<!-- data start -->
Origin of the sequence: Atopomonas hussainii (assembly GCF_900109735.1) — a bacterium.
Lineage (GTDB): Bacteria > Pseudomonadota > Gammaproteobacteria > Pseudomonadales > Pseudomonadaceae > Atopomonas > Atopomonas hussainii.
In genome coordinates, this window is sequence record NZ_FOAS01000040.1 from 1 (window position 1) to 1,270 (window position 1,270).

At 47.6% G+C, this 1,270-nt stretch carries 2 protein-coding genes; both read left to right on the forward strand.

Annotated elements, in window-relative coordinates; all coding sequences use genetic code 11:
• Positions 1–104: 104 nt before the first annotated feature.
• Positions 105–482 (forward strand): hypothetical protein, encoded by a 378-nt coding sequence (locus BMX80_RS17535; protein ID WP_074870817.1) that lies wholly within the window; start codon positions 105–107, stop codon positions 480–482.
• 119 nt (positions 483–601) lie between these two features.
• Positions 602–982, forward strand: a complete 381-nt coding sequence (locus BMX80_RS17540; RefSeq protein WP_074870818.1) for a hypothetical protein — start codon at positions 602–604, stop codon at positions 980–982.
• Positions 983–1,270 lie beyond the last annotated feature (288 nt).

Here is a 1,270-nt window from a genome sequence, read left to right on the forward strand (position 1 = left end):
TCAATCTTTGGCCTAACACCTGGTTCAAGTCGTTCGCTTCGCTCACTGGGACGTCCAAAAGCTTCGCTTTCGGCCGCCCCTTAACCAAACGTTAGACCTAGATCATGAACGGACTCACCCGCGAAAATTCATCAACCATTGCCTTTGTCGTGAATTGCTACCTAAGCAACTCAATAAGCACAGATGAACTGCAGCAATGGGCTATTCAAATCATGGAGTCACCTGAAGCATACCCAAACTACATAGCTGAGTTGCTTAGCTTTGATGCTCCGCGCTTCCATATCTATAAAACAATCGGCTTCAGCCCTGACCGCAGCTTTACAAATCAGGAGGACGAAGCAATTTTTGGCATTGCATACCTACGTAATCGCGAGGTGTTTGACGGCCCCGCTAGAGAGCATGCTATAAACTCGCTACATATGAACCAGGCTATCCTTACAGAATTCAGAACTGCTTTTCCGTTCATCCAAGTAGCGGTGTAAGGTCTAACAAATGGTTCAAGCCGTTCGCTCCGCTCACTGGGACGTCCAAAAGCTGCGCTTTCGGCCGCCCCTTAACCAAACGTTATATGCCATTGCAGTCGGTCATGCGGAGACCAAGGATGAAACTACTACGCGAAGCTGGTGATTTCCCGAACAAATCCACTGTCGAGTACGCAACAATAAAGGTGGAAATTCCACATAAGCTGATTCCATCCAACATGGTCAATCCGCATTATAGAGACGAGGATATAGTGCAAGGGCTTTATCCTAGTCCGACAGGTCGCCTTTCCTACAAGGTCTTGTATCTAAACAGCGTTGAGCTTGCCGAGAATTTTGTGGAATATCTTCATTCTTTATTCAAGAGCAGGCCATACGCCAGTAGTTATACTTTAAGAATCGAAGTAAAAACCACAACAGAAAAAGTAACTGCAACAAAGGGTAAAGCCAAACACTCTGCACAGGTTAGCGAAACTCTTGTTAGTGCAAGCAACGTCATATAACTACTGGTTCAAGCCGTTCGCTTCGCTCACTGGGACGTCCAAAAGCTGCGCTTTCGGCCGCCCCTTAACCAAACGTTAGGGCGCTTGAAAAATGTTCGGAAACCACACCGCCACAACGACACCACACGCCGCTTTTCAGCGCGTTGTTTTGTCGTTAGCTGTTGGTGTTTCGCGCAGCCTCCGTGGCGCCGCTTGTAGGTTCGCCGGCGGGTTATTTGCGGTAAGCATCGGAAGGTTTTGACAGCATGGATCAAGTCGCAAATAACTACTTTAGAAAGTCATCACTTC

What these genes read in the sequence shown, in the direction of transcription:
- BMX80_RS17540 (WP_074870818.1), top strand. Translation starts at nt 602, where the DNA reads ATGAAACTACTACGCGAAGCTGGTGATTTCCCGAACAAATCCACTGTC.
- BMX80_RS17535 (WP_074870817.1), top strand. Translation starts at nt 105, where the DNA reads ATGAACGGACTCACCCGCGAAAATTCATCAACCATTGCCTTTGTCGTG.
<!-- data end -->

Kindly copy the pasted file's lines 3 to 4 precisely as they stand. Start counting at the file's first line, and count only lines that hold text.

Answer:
In genome coordinates, this window is sequence record NZ_FOAS01000040.1 from 1 (window position 1) to 1,270 (window position 1,270).

At 47.6% G+C, this 1,270-nt stretch carries 2 protein-coding genes; both read left to right on the forward strand.